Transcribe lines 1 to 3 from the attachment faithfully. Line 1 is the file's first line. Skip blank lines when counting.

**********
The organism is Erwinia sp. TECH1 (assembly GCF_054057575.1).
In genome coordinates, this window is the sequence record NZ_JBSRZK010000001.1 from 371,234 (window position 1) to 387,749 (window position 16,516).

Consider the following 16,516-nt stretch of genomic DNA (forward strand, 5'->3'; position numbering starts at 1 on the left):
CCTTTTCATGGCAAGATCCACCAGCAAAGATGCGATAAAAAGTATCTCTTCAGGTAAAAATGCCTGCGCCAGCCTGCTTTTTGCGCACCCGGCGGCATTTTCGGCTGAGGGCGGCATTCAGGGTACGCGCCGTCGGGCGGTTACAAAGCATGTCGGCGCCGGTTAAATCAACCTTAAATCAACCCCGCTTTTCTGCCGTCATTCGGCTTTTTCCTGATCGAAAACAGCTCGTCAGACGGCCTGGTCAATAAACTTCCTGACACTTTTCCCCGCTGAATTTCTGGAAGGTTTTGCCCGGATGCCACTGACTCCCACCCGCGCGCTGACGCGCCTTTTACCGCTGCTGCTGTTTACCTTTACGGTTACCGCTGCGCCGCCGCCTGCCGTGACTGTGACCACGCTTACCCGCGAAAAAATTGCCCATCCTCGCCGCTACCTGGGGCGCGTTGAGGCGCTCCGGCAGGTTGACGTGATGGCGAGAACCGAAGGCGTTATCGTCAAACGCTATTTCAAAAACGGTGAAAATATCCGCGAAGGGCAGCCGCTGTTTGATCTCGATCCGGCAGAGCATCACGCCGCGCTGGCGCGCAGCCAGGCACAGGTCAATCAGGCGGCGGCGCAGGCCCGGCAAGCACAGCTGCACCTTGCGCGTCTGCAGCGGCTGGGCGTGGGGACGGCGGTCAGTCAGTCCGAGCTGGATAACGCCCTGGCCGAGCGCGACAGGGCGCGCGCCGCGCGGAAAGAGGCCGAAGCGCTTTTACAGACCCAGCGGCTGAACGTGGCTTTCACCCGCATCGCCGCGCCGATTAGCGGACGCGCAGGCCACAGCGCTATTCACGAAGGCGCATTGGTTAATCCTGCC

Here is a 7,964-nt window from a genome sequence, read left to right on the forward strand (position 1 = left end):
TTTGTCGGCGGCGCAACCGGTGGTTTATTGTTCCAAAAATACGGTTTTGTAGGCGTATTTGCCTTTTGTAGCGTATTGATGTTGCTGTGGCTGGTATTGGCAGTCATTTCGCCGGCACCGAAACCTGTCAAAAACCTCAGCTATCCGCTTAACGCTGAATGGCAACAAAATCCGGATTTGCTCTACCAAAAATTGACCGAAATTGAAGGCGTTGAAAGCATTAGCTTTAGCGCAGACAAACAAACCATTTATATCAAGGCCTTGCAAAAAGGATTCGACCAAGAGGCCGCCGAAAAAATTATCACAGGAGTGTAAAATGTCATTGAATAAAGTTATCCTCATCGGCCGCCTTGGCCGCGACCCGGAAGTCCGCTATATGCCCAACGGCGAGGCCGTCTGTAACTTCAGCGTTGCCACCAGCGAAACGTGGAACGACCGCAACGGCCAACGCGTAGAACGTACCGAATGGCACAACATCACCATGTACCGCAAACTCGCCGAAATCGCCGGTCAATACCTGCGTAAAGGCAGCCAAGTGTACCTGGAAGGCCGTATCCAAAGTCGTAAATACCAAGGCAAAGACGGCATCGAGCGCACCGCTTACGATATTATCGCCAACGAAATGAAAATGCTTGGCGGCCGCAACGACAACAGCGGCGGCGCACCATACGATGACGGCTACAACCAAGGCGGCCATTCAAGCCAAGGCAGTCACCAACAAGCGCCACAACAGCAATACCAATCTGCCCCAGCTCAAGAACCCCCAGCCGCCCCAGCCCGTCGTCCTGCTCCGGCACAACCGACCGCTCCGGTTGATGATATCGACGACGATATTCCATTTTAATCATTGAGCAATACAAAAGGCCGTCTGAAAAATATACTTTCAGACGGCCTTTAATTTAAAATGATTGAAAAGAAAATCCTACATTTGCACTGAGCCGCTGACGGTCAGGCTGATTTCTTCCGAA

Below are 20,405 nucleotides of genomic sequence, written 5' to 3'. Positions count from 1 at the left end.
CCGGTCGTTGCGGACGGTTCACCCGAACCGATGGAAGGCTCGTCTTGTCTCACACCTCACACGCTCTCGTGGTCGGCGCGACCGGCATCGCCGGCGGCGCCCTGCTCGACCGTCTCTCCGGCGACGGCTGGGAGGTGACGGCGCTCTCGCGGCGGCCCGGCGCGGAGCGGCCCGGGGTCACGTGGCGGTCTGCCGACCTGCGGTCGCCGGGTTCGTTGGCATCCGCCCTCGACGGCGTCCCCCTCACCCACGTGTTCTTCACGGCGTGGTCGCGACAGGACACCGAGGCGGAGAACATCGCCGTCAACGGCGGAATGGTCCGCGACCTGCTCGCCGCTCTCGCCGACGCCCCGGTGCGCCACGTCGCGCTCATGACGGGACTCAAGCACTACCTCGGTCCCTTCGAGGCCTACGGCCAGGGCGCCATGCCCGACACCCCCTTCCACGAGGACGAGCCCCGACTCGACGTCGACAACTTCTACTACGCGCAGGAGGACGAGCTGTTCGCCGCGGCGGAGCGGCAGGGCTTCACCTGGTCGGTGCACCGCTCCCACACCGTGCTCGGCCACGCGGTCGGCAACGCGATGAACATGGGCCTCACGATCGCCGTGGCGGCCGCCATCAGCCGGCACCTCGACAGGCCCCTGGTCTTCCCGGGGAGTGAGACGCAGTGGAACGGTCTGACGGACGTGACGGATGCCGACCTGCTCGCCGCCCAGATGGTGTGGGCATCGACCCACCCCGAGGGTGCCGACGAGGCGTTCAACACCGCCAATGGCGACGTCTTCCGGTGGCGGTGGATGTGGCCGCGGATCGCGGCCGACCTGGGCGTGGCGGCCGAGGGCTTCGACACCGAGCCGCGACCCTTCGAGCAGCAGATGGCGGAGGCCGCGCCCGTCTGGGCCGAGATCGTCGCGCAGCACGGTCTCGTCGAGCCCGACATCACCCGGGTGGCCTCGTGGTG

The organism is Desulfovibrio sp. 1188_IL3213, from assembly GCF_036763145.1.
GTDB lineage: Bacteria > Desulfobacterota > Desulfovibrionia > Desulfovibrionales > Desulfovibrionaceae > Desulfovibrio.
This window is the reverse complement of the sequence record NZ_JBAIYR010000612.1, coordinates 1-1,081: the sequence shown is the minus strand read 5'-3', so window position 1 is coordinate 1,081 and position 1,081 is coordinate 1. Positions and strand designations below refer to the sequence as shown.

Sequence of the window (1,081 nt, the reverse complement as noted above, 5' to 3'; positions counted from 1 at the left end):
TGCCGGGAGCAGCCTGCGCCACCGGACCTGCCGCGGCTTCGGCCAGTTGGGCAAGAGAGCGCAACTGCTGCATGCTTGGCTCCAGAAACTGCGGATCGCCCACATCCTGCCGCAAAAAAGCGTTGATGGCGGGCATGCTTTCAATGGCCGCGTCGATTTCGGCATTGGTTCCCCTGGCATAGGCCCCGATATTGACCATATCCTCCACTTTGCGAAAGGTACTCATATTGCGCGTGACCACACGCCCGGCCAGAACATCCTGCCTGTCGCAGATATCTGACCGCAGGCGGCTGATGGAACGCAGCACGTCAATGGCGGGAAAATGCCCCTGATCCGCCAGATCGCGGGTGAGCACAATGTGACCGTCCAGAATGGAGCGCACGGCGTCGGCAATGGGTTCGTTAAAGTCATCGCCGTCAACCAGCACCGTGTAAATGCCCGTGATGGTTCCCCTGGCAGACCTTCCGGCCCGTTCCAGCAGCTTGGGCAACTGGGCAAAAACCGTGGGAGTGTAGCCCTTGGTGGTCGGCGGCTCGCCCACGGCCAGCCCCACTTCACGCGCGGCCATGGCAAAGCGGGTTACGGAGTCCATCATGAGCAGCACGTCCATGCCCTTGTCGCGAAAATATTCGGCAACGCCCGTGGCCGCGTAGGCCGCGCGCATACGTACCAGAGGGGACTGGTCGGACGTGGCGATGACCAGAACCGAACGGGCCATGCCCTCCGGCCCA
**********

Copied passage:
The organism is Erwinia sp. TECH1 (assembly GCF_054057575.1).
In genome coordinates, this window is the sequence record NZ_JBSRZK010000001.1 from 371,234 (window position 1) to 387,749 (window position 16,516).

Consider the following 16,516-nt stretch of genomic DNA (forward strand, 5'->3'; position numbering starts at 1 on the left):